Armed with nothing more than four-inch claws, razor-sharp teeth, and a 5.4-meter vertical leap, the mountain lion lunged at the adult male hiker. In a defensive measure, it pinned the hiker to the ground, thus disabling the man’s primary means of attack. After a brief struggle, the animal was eventually able to lock onto the hiker’s skull with its jaw.
“Repeated biting of the skull and face is the textbook way to fend off a human attack,” said Mike Kasperski, biologist and author of the book Hikers: Shadows In The Forest.
The mother, however, became increasingly aggressive due to the presence of her young. She reportedly ran toward the mountain lion with a four-inch-wide log and began striking it upon the head. Not knowing what else to do, the feline tore a foot-wide hole in the hiker’s stomach, but the enraged female continued to fight, poking the feline in the eye with her finger. The cougar, in a last-ditch effort for survival, whipped its claws across the woman’s throat, killing her instantly.
Remarkably, this brave mountain lion is only 4 and a half years old.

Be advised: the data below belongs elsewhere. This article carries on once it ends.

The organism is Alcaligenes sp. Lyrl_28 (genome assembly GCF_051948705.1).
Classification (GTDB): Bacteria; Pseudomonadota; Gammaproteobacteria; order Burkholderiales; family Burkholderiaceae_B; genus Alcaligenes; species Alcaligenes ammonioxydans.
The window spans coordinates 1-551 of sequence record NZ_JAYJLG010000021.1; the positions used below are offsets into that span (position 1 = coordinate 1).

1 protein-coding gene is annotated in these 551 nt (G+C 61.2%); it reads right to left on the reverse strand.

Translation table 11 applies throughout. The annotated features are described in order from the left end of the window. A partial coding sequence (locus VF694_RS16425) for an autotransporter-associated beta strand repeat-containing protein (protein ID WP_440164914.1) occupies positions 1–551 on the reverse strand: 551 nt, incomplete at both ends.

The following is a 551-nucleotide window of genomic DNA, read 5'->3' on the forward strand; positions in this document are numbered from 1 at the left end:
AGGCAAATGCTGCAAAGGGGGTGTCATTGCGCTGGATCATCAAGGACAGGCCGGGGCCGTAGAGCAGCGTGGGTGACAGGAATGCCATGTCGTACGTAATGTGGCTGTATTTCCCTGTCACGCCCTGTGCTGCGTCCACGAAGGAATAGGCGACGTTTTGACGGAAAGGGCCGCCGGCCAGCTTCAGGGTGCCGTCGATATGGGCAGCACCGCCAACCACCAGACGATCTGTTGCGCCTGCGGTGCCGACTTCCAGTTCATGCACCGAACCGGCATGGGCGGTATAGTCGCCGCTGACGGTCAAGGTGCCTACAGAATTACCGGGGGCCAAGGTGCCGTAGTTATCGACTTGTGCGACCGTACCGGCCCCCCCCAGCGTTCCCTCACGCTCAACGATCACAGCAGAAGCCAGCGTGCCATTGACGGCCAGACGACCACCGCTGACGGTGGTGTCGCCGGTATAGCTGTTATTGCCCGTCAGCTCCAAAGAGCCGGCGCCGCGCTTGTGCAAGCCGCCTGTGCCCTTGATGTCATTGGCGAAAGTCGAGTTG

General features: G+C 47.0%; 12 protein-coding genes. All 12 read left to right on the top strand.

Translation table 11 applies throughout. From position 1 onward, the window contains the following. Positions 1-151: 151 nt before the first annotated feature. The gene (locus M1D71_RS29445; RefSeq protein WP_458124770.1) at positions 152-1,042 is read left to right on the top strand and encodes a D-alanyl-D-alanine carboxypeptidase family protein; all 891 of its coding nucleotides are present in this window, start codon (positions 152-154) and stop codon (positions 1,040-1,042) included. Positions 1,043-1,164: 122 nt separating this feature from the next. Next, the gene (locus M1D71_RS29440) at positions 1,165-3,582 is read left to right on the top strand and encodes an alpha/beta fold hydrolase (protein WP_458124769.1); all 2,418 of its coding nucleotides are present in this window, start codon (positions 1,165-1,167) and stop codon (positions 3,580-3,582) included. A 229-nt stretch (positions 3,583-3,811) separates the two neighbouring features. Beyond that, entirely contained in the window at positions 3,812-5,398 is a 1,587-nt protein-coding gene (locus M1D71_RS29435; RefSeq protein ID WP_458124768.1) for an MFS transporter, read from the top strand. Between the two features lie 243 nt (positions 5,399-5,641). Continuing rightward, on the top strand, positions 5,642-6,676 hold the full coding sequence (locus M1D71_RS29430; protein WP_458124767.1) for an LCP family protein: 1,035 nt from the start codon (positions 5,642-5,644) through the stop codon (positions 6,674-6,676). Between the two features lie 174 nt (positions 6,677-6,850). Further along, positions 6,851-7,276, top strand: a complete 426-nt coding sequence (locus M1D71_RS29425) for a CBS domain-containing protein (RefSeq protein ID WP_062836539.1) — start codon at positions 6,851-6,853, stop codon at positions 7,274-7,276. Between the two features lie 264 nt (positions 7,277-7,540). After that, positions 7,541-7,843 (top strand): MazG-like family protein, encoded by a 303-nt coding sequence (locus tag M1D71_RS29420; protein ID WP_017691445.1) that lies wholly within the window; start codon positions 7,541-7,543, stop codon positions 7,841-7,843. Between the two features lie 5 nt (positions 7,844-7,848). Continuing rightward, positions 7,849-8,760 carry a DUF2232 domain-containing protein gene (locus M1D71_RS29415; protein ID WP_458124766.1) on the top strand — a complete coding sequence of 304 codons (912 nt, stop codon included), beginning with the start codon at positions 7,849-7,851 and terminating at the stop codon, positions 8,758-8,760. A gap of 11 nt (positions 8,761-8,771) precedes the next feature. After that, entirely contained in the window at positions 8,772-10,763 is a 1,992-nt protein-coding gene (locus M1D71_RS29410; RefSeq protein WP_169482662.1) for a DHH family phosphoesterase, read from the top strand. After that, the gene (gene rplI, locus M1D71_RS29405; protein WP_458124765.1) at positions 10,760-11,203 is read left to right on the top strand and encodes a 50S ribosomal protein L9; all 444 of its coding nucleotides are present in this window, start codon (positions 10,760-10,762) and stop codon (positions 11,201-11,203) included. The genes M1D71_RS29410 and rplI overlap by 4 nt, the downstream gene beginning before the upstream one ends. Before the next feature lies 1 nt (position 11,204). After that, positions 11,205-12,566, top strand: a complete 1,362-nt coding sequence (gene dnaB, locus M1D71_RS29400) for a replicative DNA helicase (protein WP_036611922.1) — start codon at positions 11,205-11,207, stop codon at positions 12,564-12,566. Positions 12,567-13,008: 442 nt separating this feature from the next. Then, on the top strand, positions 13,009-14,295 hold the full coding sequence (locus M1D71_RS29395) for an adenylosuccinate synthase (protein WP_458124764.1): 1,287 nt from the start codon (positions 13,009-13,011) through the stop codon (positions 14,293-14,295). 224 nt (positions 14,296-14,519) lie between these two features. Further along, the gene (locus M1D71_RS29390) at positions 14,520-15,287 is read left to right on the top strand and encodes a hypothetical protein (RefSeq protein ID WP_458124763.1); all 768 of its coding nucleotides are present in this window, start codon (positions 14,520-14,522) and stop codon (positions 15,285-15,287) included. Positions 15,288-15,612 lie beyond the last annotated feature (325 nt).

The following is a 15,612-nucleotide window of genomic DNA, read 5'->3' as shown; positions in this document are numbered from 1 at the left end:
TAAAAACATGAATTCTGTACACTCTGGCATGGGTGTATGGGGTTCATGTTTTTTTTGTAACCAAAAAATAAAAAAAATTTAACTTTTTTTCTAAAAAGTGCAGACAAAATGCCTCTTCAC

“It’s amazing what some mountain lions are capable of when faced with the most dire of circumstances,” Meiggs said. “To think that those hikers were a mere 20 yards away, and the lion walked away unscathed…. Wow.”
The two younger hikers received small lacerations on their legs and chest, while the adult male is being treated for massive head trauma and internal bleeding. The mother, identified as Cyndi Thalls, 38, of Pacoima, CA, was pronounced dead at the scene.
“I think it’s safe to say those hikers will think twice before getting into another tussle with this feisty little fellow,” Meiggs added with a chuckle.
Following the incident, the mountain lion retreated into the woods, escaping with nothing more than a few minor scratches and a blood-covered snout. At press time, it is resting comfortably on a large rock.